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Re: Random Soccer Thread

Postby Peg Leg » December 16th, 2010, 5:15 pm

Mackman15 wrote:Some Chancer.............

Ireland eyes international rescue
Aston Villa midfielder Stephen Ireland may be on the verge of ending his self-imposed international exile, according to a report today.

Ireland, who moved to Villa from Manchester City as part of the deal that took James Milner the other way, has found himself frozen out at Villa Park and is now believed to be surplus to requirements there.

The midfielder believes that a return to action with the Republic of Ireland could help him secure a move away from Villa
.


'I am seriously thinking of calling Trap in the next few weeks and hopefully can work my way back into his plans,' the Daily Mirror quoted him as saying.


'If I can't get a move in January then I need to look at the summer and playing for Ireland will at least put me in the shop window.'


Ireland has not played for his country since announcing his international retirement in 2007 in the wake of the infamous 'Grannygate' farce.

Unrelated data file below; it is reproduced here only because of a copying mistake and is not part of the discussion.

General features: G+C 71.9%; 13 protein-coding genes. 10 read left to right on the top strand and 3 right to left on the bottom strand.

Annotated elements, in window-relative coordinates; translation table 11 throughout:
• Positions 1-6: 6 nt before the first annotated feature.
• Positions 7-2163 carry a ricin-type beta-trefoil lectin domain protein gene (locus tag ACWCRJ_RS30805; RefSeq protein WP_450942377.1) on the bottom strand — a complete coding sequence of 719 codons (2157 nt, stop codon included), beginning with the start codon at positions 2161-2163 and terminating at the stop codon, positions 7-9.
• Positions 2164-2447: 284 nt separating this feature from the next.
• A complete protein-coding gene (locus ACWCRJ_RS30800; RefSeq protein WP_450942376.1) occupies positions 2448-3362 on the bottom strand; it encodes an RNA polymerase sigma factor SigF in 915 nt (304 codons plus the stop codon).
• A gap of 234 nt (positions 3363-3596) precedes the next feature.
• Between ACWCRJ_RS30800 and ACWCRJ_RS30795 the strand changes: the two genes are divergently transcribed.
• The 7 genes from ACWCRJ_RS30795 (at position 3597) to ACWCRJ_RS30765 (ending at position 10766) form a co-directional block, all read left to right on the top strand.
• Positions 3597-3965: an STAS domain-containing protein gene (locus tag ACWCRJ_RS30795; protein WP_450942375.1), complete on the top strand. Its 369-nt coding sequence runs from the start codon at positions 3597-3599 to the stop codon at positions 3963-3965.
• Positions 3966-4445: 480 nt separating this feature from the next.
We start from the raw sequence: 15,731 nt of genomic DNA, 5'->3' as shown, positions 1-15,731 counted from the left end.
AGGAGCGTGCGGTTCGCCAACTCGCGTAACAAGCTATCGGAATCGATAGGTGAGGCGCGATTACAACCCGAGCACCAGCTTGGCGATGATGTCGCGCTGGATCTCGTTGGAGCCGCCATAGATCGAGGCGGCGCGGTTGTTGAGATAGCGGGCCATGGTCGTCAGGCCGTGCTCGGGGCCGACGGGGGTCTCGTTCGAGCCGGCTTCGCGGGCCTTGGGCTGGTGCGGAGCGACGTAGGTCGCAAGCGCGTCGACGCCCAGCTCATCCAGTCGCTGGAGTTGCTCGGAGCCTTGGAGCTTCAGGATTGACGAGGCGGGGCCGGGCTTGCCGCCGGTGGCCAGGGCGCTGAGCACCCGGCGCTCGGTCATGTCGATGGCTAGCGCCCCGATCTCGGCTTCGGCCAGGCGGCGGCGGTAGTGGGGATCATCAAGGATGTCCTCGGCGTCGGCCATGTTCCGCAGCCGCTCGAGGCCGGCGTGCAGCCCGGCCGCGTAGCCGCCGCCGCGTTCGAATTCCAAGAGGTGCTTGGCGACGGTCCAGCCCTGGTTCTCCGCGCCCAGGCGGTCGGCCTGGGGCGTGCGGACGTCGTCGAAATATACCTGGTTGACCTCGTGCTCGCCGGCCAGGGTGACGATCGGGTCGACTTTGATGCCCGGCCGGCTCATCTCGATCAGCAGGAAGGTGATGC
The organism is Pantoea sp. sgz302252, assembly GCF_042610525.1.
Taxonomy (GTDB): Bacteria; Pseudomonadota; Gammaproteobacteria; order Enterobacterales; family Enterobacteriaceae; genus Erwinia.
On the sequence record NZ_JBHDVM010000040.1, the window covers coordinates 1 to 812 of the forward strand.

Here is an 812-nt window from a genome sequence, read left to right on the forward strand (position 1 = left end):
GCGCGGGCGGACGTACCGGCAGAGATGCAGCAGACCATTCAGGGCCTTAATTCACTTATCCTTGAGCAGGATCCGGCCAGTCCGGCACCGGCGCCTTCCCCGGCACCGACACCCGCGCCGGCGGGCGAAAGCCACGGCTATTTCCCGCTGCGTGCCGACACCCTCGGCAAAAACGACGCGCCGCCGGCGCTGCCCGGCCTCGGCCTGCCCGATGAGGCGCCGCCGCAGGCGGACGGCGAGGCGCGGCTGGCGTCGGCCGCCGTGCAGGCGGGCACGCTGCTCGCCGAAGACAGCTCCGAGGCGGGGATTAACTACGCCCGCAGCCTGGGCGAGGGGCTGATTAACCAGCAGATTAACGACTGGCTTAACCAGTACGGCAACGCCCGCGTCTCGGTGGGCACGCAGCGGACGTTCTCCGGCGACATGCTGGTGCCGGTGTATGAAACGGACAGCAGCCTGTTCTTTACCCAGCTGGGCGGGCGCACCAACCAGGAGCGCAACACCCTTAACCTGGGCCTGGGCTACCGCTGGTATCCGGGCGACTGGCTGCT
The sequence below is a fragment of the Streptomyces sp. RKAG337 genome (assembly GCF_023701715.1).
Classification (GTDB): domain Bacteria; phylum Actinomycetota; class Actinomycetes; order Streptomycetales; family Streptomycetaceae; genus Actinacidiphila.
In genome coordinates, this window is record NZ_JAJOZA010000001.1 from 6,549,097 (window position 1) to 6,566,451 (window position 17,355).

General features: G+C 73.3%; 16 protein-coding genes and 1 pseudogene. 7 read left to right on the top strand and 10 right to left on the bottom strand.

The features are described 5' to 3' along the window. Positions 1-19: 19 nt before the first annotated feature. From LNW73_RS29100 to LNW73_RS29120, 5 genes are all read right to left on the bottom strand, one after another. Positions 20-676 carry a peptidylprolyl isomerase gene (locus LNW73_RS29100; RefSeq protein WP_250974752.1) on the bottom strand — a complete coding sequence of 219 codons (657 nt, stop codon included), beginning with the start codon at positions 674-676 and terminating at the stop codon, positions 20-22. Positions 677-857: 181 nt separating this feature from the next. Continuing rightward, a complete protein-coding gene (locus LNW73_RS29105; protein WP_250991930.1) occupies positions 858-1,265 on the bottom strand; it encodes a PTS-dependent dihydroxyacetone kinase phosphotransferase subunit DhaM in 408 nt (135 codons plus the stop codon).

The midfielder has insisted on several occasions that he would not make himself available for selection by the Republic but after being frozen out at Villa, may have changed his mind.

Aston Villa were unable to comment on Ireland's quotes.

http://www.rte.ie/sport/soccer/2010/1215/irelands.html


Sweet mother of Jeebus, WTF has happened to the world of kickyball?
Is club football not meant to be the shop window for International managers?
Its all gone upsidedownface!!
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Re: Random Soccer Thread

Postby gfo » December 18th, 2010, 4:19 pm

Peg Leg wrote:Is club football not meant to be the shop window for International managers?


Its been the other way around for a long time now. International games are there to get you a good transfer or a bigger contract. Look at the attention Arshavin and Forlan got from playing in the Euros/World Cup.
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Re: Random Soccer Thread

Postby LeRouxIsPHat » January 3rd, 2011, 5:55 pm

I only saw the MOTD highlights but did anyone see how Clark got on at left back for Villa yesterday? I like the idea that he could be left back for Ireland with Coleman on the right and maybe move O'Shea to midfield...not that Trap would ever go for such a flamboyant selection!
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Re: Random Soccer Thread

Postby jezzer » January 13th, 2011, 1:56 pm

I would love to have O'Shea in midfield for Ireland.
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Re: Random Soccer Thread

Postby Bones » January 18th, 2011, 3:14 pm

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Re: Random Soccer Thread

Postby Avenger » January 31st, 2011, 4:39 pm

This deadline day is madness!